Nothing ruins an outdoor event faster than severe weather. However, intentional planning for weather conditions is key for a successful outdoor event or meeting. Weather can be tricky and hard to predict, but with a little insight and a few tips, any event planner can be prepared for what’s in the forecast.
Most people rely on free weather apps for up-to-date weather alerts. However, they lack real-time, location-specific information, are unreliable and can’t accurately predict where and when lightning will strike. Delayed lightening detection is nearly as bad as not having it at all. It can provide a false sense of security and can be the difference between getting people to safety before it strikes and putting lives at risk. A severe weather plan should be part of the overall event plan and should include evacuation routes.
Every venue is different and has unique circumstances surrounding evacuation procedures and severe weather plans. Surveying a site beforehand can help identify challenges early to make necessary changes. It is equally important to identify nearby indoor structures that can accommodate the number of expected attendees in case of an evacuation. If there are not enough structures to accommodate everyone, directing them to fully-enclosed vehicles until the storm clears is often the only option.
It is important to consider the size of the crowd when setting weather criteria which will determine the timing of an evacuation. If there is a smaller crowd or the event is spread out, such as at a golf course, then the event can continue longer because it will take less time to get attendees to a safe environment. For a larger crowd or venue such as an arena, the criteria must be set so that there is enough time to evacuate the venue and get the entire crowd to safety.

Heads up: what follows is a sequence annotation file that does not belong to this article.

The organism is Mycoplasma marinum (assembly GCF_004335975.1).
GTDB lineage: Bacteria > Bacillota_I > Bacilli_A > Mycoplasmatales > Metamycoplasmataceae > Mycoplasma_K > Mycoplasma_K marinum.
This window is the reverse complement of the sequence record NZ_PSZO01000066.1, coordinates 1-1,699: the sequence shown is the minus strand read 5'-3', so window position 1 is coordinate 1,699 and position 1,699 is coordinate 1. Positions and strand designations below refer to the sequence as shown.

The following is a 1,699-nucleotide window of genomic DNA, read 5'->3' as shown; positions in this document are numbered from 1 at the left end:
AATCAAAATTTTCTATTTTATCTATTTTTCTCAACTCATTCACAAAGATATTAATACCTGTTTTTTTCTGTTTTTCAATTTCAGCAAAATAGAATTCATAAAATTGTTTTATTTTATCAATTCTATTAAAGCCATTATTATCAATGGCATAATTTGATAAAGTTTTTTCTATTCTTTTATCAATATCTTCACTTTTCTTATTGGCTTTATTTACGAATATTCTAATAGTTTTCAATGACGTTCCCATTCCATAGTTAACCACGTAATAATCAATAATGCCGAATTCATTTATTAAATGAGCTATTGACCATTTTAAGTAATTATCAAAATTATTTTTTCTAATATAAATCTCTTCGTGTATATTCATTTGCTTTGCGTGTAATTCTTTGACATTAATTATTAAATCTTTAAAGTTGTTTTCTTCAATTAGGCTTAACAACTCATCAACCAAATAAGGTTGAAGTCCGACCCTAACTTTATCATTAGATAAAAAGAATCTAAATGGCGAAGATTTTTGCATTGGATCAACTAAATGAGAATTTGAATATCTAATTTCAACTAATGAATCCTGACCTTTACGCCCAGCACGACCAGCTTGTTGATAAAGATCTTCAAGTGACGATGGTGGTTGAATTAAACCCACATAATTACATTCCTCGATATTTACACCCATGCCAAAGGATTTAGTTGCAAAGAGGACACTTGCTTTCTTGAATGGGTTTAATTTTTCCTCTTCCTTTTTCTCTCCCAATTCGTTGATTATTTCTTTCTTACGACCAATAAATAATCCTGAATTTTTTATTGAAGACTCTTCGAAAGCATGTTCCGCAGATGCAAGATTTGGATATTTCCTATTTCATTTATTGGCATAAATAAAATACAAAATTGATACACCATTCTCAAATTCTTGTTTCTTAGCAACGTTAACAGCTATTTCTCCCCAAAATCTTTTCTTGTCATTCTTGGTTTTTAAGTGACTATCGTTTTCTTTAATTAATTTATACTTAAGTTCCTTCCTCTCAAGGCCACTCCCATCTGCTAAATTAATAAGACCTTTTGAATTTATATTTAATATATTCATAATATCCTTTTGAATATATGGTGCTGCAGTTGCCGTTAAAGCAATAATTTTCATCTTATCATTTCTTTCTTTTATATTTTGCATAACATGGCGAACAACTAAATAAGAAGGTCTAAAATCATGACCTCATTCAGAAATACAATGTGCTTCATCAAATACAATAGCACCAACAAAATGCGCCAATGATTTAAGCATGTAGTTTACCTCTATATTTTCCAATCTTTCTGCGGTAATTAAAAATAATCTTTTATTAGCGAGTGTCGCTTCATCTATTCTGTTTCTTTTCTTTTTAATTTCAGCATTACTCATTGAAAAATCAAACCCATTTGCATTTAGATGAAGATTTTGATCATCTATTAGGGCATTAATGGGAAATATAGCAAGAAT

If the venue doesn’t provide a weather monitoring service, there are commercial weather services such as DTN that provide meteorological support for individual events. They are highly trained (degreed and certified) meteorologists who consult on the different factors that could affect an event. They can navigate uncertainty pertaining to constantly evolving weather patterns, providing 24/7 weather counsel and informing you of unfavorable weather conditions that can impact the event.
There can be economic pressure to resume the event as soon as possible after an evacuation. An onsite meteorologist can provide expert advice and guidance in deciding when it is safe to resume. Experts can also provide logical reasoning behind why an evacuation was necessary so that there is no question as to whether it was the right call. This takes the stress of decision-making off of event staff so they can focus on other aspects.
Onsite meteorologists might not be the right fit for every event. It is still best to stray away from using a free weather app. There are two other levels of service to consider, depending on the size and budget of the event – meteorologist monitoring your event from an off-site location; or online weather monitoring and alerting that you do yourself with support from a meteorologist. These still give planners peace of mind and allows them to focus on other aspects of the event.
Investing in weather-related services is a lot like paying for car insurance. You hope you never have to use your car insurance just as you hope you won’t have to turn to a meteorologist if severe weather strikes at an event. But with both of these, you are always glad you have it when something does go wrong.
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